Update on Martha MariaMartha María is a very hardworking and dedicated woman. She has two children with her husband. He works in a lathe and welding shop. She continues to work as a maid and selling beverages to share her two children's education expenses. Since she was a teenager, she has fought to get ahead, despite personal and family obstacles. She guarantees that she has started construction on her house on the right foot, supported by a loan from AFODENIC. Nonetheless, she is still a long way from considering her house to be safe and in the conditions she needs for her family. She is asking for her second loan to buy construction materials such as blocks, cement, sand and iron. With these, she will advance the construction of the walls of her house. Martha plans in the future on being able to open her own business in her house. This will allow her to spend more time with her children.
Previous Loan DetailsDoña Martha is employed as a domestic worker in a private home and takes care of the children. Her husband works as a lathe operator in a machine shop. She has a seven-year old child she leaves at a boarding school so she can go to work and once she is finished, she picks him up. Martha suffered… More from Martha Maria's previous loan »
About AFODENICThis loan is administered by AFODENIC, La Asociación para el Fomento al Desarrollo Nicaragua, a Kiva Field Partner based in Managua, Nicaragua. Founded in 1999, AFODENIC was created to promote the socio-economic and cultural development of sectors that are excluded from commercial banking. Integrating economic and human resources, AFODENIC offers affordable and adaptable financial services aimed at strengthening the family unit of their clients, who include students, producers, and micro- and small entrepreneurs from rural and urban areas. AFODENIC is a socially responsible institution engaged in society and making a positive impact on its professional partners and communities.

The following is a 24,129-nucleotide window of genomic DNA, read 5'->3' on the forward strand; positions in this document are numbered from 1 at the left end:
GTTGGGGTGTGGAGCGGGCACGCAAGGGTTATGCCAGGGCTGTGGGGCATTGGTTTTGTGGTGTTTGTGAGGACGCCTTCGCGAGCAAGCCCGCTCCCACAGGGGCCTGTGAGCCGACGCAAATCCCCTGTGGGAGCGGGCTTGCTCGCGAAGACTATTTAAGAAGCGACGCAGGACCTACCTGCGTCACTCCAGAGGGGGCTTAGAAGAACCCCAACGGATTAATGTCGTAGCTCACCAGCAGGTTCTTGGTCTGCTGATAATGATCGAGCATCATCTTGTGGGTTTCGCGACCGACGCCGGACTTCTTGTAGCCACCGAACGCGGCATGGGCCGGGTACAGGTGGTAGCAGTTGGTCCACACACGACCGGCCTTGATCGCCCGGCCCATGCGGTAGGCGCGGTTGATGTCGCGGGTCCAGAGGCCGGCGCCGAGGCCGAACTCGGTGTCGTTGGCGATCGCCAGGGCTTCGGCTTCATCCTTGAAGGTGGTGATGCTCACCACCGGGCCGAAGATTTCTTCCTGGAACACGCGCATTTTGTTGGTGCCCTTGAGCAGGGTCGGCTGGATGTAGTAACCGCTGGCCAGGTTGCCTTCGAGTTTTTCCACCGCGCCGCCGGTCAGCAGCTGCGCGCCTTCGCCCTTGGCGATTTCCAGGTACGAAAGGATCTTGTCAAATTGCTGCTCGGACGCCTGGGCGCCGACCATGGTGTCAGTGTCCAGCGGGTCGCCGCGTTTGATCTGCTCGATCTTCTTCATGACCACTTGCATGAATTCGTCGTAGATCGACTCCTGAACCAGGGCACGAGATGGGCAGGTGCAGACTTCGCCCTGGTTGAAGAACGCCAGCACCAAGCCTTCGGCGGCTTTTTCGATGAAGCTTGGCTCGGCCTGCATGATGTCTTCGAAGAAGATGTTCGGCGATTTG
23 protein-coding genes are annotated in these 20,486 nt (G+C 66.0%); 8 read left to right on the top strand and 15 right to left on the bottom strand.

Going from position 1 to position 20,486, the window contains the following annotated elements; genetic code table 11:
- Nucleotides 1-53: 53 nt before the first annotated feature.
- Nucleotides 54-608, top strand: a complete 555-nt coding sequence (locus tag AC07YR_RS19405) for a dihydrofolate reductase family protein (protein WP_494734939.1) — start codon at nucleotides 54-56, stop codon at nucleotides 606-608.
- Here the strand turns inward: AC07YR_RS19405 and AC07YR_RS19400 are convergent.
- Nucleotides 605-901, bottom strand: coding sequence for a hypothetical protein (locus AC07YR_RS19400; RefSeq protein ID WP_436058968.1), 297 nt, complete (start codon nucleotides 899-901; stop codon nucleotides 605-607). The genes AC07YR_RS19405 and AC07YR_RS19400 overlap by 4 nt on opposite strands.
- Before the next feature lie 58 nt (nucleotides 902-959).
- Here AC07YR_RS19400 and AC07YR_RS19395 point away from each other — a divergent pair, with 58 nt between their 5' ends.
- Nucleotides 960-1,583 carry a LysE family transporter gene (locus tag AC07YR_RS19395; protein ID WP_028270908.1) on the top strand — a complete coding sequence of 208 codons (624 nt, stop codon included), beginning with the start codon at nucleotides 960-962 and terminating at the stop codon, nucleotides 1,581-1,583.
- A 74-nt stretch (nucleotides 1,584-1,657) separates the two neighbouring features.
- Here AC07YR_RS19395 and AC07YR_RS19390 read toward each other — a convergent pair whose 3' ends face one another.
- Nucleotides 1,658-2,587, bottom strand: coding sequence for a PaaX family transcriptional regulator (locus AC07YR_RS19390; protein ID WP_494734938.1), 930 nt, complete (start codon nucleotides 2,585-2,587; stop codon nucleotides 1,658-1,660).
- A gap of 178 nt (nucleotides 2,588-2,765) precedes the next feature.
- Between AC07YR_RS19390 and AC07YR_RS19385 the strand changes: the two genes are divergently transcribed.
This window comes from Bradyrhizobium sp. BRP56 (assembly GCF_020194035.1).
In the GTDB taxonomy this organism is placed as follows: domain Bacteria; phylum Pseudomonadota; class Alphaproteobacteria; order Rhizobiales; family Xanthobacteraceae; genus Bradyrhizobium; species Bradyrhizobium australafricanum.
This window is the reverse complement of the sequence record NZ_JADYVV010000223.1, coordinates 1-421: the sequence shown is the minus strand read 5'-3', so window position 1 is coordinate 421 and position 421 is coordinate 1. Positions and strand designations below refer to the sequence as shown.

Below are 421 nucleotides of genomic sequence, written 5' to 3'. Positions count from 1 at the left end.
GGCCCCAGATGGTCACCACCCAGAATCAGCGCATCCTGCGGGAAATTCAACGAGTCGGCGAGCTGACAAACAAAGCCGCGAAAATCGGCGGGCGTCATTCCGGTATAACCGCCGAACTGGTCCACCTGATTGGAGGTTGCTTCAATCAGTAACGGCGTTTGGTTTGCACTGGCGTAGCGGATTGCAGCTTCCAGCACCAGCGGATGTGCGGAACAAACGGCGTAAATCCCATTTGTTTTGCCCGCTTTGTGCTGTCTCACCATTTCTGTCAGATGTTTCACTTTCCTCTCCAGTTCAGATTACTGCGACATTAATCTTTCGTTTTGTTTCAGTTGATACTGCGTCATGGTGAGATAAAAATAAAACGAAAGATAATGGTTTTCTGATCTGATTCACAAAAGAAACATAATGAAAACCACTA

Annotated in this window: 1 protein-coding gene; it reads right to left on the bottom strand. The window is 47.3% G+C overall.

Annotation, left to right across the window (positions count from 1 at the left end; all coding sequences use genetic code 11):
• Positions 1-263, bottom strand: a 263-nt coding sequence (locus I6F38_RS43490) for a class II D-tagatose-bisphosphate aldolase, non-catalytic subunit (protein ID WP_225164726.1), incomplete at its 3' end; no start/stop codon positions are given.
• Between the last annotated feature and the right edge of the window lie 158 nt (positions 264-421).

Supporting a borrower through AFODENIC contributes to the pursuit of innovation in mitigating poverty in Nicaragua. Visit AFODENIC’s partner page for more information.
Concurrent and Successive Loans
Our Field Partners often work with borrowers over a series of loans as the borrowers build credit, take out bigger loans, and expand their businesses. In order to make it easier for our Field Partners to post loans for borrowers who have been listed on Kiva before, we allow them to post successive and concurrent loans for their Kiva borrowers. This means that our Field Partners are able to post a borrower's second, third, etc., loan on Kiva without having to re-enter all of the borrower's information.
This borrower has been listed on Kiva before, so you'll see an updated loan description, as well as excerpts of the original descriptions from earlier loans. Most borrowers take out loans consecutively, meaning that they receive a second loan after having repaid the first. However, sometimes our Field Partners give out concurrent loans, allowing borrowers to take out one primary loan and a secondary "add-on" loan along with it. These "add-on" loans are typically smaller than the borrower's primary loan and serve a different purpose. Because Field Partners can now post loans as successive and concurrent loans, you will be able to track borrower progress over time and see the various ways a borrower is working with our Field Partners through funds from Kiva’s lenders.
About Housing Loans
Many poor families cannot afford housing that meets their needs. When you make a housing loan on Kiva, you give people access to flexible capital to obtain or improve their homes. Better housing means better health, sanitation, and even educational outcomes for children. A house can also be much more for entrepreneurs who run businesses out of their homes. In this way, housing and small business loans on Kiva share a common purpose: to alleviate poverty and enable families to enjoy more stable lives.
Loan tags help lenders find loans that match certain areas of interest. You can add up to 5 tags for this loan.
174View loans »